It is God’s work to wash, cleanse, and purge us in order for it to blotted out. It is part of God’s steadfast love for all of us to see that we are made clean again.

Whatever one might say about the Great King David, he like everyone else accumulated his fair share of dirt dust and grime and was in constant need of being washed and cleansed by the God who loved him and so are all of us here today.

I think it was CS Lewis who said that churches are nothing more than schools for sinners. Personally I am happy to part of that motely crew of God’s household who stands in need of a good scrub down every once in a while.

There’s nothing more purifying than a long hot bath to make things right again, don’t you think. There’s nothing more purifying than being here in this place, focusing on God, and reminding yourself of what has happened and what needs to be changed in your life.

There is nothing more purifying to me, than reading from the scriptures, learning and being reminded about God’s love for his people, even as they sin. There is nothing more purifying than remembering what God has done for us in giving us Jesus, the sacrificial lamb who is the propitiation for our sins. Love and forgiveness are found each week as we celebrate the Great Thanksgiving which commemorates what God has done for us in sending us Jesus the Christ.  God’s unconditional love for us sinners is found in the person of Jesus.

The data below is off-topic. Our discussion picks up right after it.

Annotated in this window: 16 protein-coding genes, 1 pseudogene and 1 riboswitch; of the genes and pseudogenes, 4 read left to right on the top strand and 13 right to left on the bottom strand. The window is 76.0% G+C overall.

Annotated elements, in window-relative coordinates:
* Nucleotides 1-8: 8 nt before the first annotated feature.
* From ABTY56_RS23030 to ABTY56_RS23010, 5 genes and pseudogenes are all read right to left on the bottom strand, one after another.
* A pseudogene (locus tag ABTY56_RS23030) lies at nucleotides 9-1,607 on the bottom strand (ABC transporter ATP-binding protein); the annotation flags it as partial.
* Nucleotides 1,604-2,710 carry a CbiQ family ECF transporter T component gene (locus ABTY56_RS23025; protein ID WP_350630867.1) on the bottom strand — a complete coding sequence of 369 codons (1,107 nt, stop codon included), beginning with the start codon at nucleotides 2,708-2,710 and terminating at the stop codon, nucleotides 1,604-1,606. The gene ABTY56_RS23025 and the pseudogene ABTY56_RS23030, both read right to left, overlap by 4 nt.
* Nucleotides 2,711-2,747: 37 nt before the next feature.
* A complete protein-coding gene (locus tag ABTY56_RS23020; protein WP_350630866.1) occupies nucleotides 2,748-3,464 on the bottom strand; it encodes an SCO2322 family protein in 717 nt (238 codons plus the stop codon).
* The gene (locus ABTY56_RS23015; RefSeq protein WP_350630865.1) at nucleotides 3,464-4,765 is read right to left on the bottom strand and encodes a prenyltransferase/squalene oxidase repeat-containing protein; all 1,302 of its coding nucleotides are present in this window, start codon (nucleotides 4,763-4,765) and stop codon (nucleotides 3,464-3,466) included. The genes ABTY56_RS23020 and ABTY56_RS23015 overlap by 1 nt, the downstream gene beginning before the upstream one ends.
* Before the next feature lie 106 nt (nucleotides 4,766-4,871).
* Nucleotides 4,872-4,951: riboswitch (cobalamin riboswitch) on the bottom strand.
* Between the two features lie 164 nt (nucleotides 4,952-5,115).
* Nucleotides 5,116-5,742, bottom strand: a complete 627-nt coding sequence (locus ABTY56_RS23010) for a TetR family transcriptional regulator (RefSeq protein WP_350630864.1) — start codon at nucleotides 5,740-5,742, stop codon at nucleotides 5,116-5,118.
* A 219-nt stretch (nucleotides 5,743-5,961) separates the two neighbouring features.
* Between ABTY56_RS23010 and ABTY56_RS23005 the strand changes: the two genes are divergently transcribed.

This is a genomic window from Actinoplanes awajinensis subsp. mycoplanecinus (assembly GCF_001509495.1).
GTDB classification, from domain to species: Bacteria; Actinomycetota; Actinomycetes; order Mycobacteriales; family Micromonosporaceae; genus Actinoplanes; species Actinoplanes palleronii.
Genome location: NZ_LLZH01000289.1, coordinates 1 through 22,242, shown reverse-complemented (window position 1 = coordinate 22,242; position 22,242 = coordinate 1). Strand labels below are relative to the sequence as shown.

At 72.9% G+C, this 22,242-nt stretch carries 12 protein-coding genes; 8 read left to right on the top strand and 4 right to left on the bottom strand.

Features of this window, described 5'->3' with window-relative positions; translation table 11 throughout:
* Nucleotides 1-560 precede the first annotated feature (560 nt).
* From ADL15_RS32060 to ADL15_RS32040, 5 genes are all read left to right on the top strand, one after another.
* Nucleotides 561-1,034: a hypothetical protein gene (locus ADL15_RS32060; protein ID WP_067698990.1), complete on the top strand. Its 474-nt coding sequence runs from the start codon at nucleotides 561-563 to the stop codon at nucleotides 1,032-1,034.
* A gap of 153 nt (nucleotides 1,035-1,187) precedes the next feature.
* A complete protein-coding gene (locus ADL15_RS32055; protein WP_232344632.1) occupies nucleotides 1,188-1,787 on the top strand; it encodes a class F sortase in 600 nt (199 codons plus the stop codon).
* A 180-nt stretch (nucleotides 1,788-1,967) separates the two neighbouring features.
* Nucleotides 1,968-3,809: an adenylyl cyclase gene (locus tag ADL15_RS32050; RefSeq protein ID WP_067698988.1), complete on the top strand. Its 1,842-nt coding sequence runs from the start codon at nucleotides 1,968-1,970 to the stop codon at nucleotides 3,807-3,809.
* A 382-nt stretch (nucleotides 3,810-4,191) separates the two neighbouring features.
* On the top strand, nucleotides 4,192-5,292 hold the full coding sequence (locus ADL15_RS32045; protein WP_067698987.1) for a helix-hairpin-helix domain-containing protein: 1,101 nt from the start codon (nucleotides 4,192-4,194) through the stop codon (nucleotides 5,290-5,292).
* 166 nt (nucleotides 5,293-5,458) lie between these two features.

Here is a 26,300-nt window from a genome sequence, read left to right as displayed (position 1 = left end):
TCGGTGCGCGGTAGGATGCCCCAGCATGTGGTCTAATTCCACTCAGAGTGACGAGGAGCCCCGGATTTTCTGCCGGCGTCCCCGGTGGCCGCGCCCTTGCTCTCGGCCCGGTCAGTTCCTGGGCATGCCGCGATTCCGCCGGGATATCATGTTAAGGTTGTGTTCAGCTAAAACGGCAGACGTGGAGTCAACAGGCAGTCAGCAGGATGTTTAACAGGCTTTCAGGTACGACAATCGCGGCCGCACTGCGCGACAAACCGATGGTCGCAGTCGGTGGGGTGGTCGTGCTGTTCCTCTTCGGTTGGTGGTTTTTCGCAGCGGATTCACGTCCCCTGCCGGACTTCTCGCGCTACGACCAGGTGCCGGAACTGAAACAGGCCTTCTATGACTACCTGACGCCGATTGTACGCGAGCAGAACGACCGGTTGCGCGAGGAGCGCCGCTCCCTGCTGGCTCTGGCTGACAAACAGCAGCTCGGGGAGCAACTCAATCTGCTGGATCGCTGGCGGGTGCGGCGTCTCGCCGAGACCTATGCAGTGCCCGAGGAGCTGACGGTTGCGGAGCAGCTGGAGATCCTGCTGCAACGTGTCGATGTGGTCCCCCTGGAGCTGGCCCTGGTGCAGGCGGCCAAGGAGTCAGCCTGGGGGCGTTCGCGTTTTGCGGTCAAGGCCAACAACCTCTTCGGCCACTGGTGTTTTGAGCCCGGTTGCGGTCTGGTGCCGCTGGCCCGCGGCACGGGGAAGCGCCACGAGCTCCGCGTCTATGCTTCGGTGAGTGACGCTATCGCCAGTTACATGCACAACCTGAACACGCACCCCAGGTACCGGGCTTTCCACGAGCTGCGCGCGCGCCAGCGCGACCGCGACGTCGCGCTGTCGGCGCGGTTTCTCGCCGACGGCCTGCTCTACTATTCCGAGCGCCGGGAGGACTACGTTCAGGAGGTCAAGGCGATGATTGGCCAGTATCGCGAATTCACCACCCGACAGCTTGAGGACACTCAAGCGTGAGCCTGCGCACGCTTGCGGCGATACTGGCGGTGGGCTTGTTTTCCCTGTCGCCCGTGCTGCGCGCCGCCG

The household of God of which we are all a part finds its place here in the reality of this town, along the river banks of the Mississippi River, in a building constructed by our ancestors. It has long been a place of regular worship, prayer and drawing near to God, a place where we find cleansing and renewal, a place where God draws near to his people.  By being here today we are acknowledging we are part of the household of God.

But even God’s household needs renewal from time to time. This morning, we find ourselves amidst the turmoil of renewal and regeneration of the physical space.  I think we will be better for it once it has been accomplished. But for now we are here and we must be patiently waiting.

Next week we will be engaging in a process of discernment and consensus building around the work that needs to be done to prevent the rectory from falling down around our ears.